David Zeiler: Too few understand just how disruptive hyperinflation in America would be. Truth is, it would be a nightmare.
In an episode of hyperinflation, money loses value so rapidly that people spend it as quickly as possible, which only feeds the cycle of pushing prices higher and higher at a faster and faster rate.
Imagine prices at the food store and gas pump not just going up a few cents at a time, but doubling in a matter of months, weeks, or even days.
And now some economists and market experts think many of the ingredients for hyperinflation are brewing in America.
That’s because years of profligate U.S. government borrowing and spending have created trillions of dollars that lurk in the reserves of foreign countries and major financial institutions. The situation escalated after the 2008 financial crisis, with the U.S. Federal Reserve‘s policies of “quantitative easing” creating even more money.
“The U.S. government and the Federal Reserve have committed the system to its ultimate insolvency, through the easy politics of a bottomless pocketbook, the servicing of big-moneyed special interests, gross mismanagement, and a deliberate and ongoing effort to debase the U.S. currency,” said John Williams of Shadow Government Statistics in his annual report on hyperinflation.
Authored by Van Hoisington and Lacy Hunt, the two go after the Federal Reserve’s easy monetary policies and they view QE3 as “a tacit admission by the Fed that earlier efforts failed.”
Not only have they failed to boost the economy, they’ve also caused “devastation for households.”
The chart below, included in their report, shows that QEs have been accompanied by increased inflation, which erodes household wealth.
Journalists, politicians and economists all seem to agree that the biggest economic issue currently worrying voters is unemployment. It follows then that most believe that the deciding factor in the presidential race will be the ability of each candidate to convince the public that his policies will create jobs. It seems that everyone got this memo…except the voters.
According to the results of a Fox News poll released last week (a random telephone sample of more than 1,200 registered voters), 41% identified “inflation” as “the biggest economic problem they faced.” This is nearly double the 24% that named “unemployment” as their chief concern. For further comparison, 19% identified “taxes” and 7% “the housing market” as their primary concern. A full 44% of women, who often do more of the household shopping and would therefore be more sensitive to prices changes, identified rising prices as their primary concern.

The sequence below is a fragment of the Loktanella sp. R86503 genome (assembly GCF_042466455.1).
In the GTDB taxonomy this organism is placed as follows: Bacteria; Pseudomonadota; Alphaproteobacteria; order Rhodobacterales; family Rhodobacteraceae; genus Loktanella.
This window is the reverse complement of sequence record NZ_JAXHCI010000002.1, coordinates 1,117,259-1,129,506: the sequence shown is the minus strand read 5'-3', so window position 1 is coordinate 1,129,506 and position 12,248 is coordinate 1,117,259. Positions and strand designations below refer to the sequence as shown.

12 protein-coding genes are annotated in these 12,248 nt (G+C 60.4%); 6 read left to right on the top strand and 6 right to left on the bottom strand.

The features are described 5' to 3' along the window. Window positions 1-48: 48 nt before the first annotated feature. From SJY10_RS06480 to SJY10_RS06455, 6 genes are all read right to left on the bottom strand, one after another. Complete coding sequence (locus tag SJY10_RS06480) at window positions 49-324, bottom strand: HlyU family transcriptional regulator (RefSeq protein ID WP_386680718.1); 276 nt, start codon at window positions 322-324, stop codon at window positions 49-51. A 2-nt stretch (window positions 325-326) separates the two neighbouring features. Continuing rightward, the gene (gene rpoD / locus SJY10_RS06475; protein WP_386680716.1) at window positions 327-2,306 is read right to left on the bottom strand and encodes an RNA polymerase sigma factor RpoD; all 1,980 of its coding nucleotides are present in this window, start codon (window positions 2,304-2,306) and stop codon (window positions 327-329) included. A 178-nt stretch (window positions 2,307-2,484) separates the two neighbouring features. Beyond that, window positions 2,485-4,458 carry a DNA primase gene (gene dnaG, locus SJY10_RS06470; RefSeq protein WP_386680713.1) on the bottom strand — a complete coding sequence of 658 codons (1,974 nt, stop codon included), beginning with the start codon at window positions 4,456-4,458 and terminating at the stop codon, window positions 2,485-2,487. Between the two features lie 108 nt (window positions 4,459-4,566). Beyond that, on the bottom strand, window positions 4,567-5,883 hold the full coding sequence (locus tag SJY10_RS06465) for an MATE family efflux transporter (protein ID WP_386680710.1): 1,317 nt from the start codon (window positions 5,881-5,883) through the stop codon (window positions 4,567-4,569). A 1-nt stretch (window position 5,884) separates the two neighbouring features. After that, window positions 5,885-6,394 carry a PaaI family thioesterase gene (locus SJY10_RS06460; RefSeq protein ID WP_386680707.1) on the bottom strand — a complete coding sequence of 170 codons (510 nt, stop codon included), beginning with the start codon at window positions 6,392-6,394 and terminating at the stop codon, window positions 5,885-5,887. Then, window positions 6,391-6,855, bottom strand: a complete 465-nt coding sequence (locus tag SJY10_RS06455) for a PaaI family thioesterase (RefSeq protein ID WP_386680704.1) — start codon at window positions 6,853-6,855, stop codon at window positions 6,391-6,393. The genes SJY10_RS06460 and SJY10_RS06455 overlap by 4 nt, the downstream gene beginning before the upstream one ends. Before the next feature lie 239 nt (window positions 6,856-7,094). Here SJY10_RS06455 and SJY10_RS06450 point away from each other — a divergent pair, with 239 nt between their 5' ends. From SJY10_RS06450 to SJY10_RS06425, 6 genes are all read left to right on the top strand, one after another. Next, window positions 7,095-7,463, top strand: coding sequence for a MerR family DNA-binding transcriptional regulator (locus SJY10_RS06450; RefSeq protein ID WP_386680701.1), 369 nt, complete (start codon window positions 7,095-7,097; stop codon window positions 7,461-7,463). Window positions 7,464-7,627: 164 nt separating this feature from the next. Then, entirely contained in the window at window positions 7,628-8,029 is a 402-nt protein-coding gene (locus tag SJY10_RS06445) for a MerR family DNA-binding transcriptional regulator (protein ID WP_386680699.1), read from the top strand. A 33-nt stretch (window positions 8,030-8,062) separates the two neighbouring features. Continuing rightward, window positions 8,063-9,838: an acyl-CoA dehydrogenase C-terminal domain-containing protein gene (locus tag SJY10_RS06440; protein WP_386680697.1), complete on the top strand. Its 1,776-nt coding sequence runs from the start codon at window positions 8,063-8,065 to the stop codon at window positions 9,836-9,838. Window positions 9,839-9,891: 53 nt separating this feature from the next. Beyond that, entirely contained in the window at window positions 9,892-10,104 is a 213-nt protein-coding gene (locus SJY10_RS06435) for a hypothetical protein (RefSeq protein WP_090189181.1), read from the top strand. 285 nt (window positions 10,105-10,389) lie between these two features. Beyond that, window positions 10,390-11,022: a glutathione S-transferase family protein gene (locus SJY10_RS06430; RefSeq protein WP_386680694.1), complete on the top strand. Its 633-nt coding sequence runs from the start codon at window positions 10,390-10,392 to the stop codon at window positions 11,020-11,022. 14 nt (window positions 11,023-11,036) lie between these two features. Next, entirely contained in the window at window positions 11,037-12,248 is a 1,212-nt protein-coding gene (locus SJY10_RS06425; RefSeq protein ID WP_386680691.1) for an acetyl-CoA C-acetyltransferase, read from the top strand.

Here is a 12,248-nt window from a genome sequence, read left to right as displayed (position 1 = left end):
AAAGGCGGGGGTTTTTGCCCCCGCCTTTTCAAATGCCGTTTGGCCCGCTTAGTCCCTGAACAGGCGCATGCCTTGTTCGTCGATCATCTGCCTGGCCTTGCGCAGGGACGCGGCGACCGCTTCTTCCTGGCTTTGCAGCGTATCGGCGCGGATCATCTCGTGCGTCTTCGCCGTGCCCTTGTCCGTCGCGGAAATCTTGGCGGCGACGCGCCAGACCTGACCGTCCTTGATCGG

U.S. Federal Reserve Chairman Ben Bernanke said a little currency appreciation in the developing world is not a bad thing.
Speaking at the International Monetary Fund meeting in Tokyo this weekend, Bernanke urged Third World nations to allow their currency to appreciate as a means of actually preventing inflation.
“The perceived benefits of currency management inevitably come with costs, including reduced monetary independence and the consequent susceptibility to imported inflation,” Bernanke said.
Retail-milk prices will rise as much as 15 percent by the first quarter of 2013 after the worst U.S. drought since 1956 sent livestock-feed costs to a record, according to Dairy Management Inc., an industry group.
“Since the drought started, the milk price has gone up quite a bit,” Dairy Management Chief Executive Officer Tom Gallagher said Monday during an interview in Chicago. “Prices are going to go up worldwide.”
The drought led to the biggest…
Inflation calculator at that sight is amazing…
“US inflation rose in August by the most in more than three years as consumers paid sharply higher fuel bills, the US government reported Friday in Washington.
Led by surging prices at the pump, consumer prices jumped 0.6 percent in August after being flat in the previous two months. The increase was the sharpest since mid-2009.”
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